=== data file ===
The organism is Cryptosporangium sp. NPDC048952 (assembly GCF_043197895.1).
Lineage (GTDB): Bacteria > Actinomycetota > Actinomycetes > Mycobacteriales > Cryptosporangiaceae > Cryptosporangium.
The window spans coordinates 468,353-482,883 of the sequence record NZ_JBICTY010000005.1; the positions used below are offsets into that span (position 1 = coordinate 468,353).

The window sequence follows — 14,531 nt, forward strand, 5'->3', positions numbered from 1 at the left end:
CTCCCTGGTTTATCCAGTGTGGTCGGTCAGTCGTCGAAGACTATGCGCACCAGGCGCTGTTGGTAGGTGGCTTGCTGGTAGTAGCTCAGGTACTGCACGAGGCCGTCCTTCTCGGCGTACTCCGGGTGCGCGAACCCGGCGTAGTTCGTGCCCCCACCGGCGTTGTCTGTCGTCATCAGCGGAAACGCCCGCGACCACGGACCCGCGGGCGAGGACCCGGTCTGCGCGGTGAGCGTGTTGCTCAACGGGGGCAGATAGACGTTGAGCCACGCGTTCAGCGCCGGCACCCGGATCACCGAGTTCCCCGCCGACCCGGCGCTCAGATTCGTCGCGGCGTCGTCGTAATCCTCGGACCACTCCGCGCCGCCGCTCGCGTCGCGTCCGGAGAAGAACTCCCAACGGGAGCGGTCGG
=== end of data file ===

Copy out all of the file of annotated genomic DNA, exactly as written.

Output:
The organism is Cryptosporangium sp. NPDC048952 (assembly GCF_043197895.1).
Lineage (GTDB): Bacteria > Actinomycetota > Actinomycetes > Mycobacteriales > Cryptosporangiaceae > Cryptosporangium.
The window spans coordinates 468,353-482,883 of the sequence record NZ_JBICTY010000005.1; the positions used below are offsets into that span (position 1 = coordinate 468,353).

The window sequence follows — 14,531 nt, forward strand, 5'->3', positions numbered from 1 at the left end:
CTCCCTGGTTTATCCAGTGTGGTCGGTCAGTCGTCGAAGACTATGCGCACCAGGCGCTGTTGGTAGGTGGCTTGCTGGTAGTAGCTCAGGTACTGCACGAGGCCGTCCTTCTCGGCGTACTCCGGGTGCGCGAACCCGGCGTAGTTCGTGCCCCCACCGGCGTTGTCTGTCGTCATCAGCGGAAACGCCCGCGACCACGGACCCGCGGGCGAGGACCCGGTCTGCGCGGTGAGCGTGTTGCTCAACGGGGGCAGATAGACGTTGAGCCACGCGTTCAGCGCCGGCACCCGGATCACCGAGTTCCCCGCCGACCCGGCGCTCAGATTCGTCGCGGCGTCGTCGTAATCCTCGGACCACTCCGCGCCGCCGCTCGCGTCGCGTCCGGAGAAGAACTCCCAACGGGAGCGGTCGG